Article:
The groups, including Northwest Ecosystem Alliance, the Mountaineers, Pilchuck Audubon Society, Alpine Lakes Protection Society, Kettle Range Conservation Group, and the Whidbey Environmental Action Network, charge that forest practices on state and private lands are pushing endangered salmon toward extinction, and causing serious damage to clean water, other fish and wildlife, private property, and the recreational and scenic value of forest lands in the state.
Attorneys for the six conservation groups, Todd True of Earthjustice Legal Defense Fund and Peter Goldman of Environmental Law Support Associates, said they would press for an early hearing on the complaint. If the court agrees that current forest practice rules do not comply with the state Forest Practices Act, this case could deliver potentially groundbreaking results for Washington's environment.
Mitch Friedman, Executive Director of Northwest Ecosystem Alliance, issued the following statement on behalf of the plaintiffs in the suit:
"Under Washington state-approved forest practice rules, you'd have to undergo a more extensive environmental review to put up a roadside ice cream stand than to clearcut 240 acres adjacent to a salmon-bearing stream. Since 1974, 99% of logging operations on state and private lands have been exempt from any environmental review. Thousands of miles of streams, dozens of runs of wild salmon, steelhead and trout, and thousands of acres of private property have suffered dramatically from destructive forest practices and inadequate watershed analyses approved by the state. Decades of talks, study, and delay tactics by the timber industry have produced no consensus recommendations on how and when forest practices will be improved to protect our environment. While the salmon runs continue to die off from loss of habitat, science has been pushed aside in favor of special interest politics. Sadly, the citizens of Washington have no alternative but to go to the Court to seek the changes necessary to protect our public resources."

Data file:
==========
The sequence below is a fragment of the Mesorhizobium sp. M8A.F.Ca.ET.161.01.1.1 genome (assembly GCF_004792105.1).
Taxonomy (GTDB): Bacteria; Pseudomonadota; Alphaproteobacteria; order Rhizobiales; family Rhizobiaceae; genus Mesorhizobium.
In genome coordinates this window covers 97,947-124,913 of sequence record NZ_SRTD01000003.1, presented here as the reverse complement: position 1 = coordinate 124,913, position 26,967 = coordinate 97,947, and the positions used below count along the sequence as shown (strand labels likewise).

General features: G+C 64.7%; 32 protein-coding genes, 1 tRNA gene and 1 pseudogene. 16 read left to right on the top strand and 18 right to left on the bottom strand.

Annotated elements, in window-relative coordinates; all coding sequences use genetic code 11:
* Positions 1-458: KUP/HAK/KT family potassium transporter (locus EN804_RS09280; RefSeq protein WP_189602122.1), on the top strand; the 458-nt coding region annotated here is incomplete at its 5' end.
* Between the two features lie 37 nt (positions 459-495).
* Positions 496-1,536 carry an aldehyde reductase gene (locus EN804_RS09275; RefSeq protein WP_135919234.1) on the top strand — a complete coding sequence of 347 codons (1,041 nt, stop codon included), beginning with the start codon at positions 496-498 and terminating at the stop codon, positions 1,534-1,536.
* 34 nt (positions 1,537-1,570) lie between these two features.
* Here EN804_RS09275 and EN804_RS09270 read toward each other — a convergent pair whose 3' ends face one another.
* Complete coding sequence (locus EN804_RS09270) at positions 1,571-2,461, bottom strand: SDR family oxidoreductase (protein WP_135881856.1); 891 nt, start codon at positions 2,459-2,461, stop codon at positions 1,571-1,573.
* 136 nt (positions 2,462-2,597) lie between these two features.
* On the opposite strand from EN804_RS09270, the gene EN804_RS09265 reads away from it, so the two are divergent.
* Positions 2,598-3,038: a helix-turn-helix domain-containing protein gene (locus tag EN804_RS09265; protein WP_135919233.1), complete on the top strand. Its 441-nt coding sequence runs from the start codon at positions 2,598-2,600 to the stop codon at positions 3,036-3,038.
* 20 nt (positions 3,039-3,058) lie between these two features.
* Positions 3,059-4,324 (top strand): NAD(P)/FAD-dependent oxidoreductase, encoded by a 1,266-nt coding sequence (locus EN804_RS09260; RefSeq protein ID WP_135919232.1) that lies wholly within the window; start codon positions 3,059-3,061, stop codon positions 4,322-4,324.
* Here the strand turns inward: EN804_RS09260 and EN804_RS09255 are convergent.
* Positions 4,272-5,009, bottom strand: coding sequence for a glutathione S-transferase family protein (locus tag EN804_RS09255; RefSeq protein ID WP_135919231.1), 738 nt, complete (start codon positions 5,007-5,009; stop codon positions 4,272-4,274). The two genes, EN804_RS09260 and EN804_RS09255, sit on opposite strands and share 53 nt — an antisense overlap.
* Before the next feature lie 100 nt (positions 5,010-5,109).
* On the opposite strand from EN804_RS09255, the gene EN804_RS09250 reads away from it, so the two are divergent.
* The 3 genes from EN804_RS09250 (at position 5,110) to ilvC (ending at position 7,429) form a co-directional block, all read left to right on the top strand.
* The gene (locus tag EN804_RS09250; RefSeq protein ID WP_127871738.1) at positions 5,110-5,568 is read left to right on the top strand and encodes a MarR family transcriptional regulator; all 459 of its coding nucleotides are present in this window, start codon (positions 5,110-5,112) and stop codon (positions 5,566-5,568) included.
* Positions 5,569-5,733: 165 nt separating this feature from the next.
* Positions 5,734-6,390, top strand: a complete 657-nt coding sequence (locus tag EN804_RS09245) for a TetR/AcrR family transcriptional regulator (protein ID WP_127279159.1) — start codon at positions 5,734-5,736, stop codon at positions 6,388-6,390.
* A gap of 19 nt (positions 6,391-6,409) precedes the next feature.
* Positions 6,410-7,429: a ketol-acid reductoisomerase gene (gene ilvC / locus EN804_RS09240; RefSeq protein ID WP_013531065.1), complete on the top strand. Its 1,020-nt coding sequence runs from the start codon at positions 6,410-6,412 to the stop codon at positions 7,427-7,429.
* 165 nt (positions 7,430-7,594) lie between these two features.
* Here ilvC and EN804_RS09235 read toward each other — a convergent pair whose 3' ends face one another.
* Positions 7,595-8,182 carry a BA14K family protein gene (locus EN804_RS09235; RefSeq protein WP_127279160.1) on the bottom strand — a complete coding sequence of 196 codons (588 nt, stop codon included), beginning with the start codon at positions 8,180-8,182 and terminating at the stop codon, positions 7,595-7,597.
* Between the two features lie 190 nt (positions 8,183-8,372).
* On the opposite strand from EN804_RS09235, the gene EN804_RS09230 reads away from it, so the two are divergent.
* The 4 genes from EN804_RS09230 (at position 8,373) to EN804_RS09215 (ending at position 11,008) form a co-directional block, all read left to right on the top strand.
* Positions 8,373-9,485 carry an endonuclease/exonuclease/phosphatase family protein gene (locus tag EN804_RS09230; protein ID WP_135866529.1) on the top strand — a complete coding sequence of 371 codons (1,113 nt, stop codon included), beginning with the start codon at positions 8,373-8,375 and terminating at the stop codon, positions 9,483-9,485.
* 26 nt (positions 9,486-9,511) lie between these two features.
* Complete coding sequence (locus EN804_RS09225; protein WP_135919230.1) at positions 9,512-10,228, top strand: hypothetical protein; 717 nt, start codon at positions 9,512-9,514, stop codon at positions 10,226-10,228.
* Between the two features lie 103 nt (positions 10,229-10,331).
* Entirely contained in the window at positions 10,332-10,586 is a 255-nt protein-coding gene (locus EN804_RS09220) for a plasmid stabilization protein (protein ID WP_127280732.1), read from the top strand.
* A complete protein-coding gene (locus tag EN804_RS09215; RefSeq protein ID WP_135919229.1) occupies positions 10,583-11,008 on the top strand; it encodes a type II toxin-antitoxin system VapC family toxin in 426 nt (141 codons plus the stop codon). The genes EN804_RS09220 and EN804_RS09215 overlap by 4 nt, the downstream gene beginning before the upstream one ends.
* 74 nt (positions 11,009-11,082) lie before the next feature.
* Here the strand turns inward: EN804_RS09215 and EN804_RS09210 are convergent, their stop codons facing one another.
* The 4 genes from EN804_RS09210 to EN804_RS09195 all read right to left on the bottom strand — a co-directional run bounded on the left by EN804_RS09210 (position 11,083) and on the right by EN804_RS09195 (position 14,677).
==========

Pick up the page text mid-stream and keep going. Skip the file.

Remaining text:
Copies of the complaint are available. Please call Kristin Hyde Block, EMS, 206-405-3340.